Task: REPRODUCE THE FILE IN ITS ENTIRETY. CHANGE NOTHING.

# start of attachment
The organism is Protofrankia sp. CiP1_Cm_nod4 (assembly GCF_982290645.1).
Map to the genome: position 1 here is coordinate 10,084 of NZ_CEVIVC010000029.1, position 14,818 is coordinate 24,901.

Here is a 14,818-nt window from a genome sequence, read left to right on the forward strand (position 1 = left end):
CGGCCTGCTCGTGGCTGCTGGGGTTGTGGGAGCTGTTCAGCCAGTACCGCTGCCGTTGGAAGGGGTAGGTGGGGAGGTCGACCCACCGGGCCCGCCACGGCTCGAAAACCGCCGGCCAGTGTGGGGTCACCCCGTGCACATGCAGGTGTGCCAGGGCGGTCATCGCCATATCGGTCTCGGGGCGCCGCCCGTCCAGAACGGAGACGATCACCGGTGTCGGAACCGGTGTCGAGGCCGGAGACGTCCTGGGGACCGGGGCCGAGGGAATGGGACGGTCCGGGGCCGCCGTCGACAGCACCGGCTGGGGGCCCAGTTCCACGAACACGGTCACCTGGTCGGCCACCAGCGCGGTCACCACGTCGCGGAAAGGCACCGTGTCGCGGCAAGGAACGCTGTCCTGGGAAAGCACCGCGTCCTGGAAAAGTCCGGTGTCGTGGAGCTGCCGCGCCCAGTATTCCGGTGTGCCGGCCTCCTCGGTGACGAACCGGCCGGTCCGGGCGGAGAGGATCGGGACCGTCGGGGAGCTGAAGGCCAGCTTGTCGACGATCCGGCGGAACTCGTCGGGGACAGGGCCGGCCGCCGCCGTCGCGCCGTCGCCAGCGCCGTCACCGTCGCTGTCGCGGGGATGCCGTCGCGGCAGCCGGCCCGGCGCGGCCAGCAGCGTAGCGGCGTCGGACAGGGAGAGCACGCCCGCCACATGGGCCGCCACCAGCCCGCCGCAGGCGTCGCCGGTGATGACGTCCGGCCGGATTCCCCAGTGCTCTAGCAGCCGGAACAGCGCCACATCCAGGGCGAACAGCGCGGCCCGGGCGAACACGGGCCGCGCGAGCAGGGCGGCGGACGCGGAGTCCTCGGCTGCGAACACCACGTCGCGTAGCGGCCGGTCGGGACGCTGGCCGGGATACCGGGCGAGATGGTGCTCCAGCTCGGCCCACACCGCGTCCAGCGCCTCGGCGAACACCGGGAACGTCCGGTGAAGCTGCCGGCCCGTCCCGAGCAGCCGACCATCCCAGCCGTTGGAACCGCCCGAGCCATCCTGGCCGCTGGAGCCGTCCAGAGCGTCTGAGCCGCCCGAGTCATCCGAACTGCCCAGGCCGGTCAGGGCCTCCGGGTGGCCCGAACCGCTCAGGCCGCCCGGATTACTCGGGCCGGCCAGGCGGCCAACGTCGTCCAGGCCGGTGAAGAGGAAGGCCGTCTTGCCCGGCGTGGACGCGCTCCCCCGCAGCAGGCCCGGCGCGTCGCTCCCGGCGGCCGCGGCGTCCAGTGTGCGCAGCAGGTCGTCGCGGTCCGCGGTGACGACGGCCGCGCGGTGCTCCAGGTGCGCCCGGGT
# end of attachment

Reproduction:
The organism is Protofrankia sp. CiP1_Cm_nod4 (assembly GCF_982290645.1).
Map to the genome: position 1 here is coordinate 10,084 of NZ_CEVIVC010000029.1, position 14,818 is coordinate 24,901.

Here is a 14,818-nt window from a genome sequence, read left to right on the forward strand (position 1 = left end):
CGGCCTGCTCGTGGCTGCTGGGGTTGTGGGAGCTGTTCAGCCAGTACCGCTGCCGTTGGAAGGGGTAGGTGGGGAGGTCGACCCACCGGGCCCGCCACGGCTCGAAAACCGCCGGCCAGTGTGGGGTCACCCCGTGCACATGCAGGTGTGCCAGGGCGGTCATCGCCATATCGGTCTCGGGGCGCCGCCCGTCCAGAACGGAGACGATCACCGGTGTCGGAACCGGTGTCGAGGCCGGAGACGTCCTGGGGACCGGGGCCGAGGGAATGGGACGGTCCGGGGCCGCCGTCGACAGCACCGGCTGGGGGCCCAGTTCCACGAACACGGTCACCTGGTCGGCCACCAGCGCGGTCACCACGTCGCGGAAAGGCACCGTGTCGCGGCAAGGAACGCTGTCCTGGGAAAGCACCGCGTCCTGGAAAAGTCCGGTGTCGTGGAGCTGCCGCGCCCAGTATTCCGGTGTGCCGGCCTCCTCGGTGACGAACCGGCCGGTCCGGGCGGAGAGGATCGGGACCGTCGGGGAGCTGAAGGCCAGCTTGTCGACGATCCGGCGGAACTCGTCGGGGACAGGGCCGGCCGCCGCCGTCGCGCCGTCGCCAGCGCCGTCACCGTCGCTGTCGCGGGGATGCCGTCGCGGCAGCCGGCCCGGCGCGGCCAGCAGCGTAGCGGCGTCGGACAGGGAGAGCACGCCCGCCACATGGGCCGCCACCAGCCCGCCGCAGGCGTCGCCGGTGATGACGTCCGGCCGGATTCCCCAGTGCTCTAGCAGCCGGAACAGCGCCACATCCAGGGCGAACAGCGCGGCCCGGGCGAACACGGGCCGCGCGAGCAGGGCGGCGGACGCGGAGTCCTCGGCTGCGAACACCACGTCGCGTAGCGGCCGGTCGGGACGCTGGCCGGGATACCGGGCGAGATGGTGCTCCAGCTCGGCCCACACCGCGTCCAGCGCCTCGGCGAACACCGGGAACGTCCGGTGAAGCTGCCGGCCCGTCCCGAGCAGCCGACCATCCCAGCCGTTGGAACCGCCCGAGCCATCCTGGCCGCTGGAGCCGTCCAGAGCGTCTGAGCCGCCCGAGTCATCCGAACTGCCCAGGCCGGTCAGGGCCTCCGGGTGGCCCGAACCGCTCAGGCCGCCCGGATTACTCGGGCCGGCCAGGCGGCCAACGTCGTCCAGGCCGGTGAAGAGGAAGGCCGTCTTGCCCGGCGTGGACGCGCTCCCCCGCAGCAGGCCCGGCGCGTCGCTCCCGGCGGCCGCGGCGTCCAGTGTGCGCAGCAGGTCGTCGCGGTCCGCGGTGACGACGGCCGCGCGGTGCTCCAGGTGCGCCCGGGT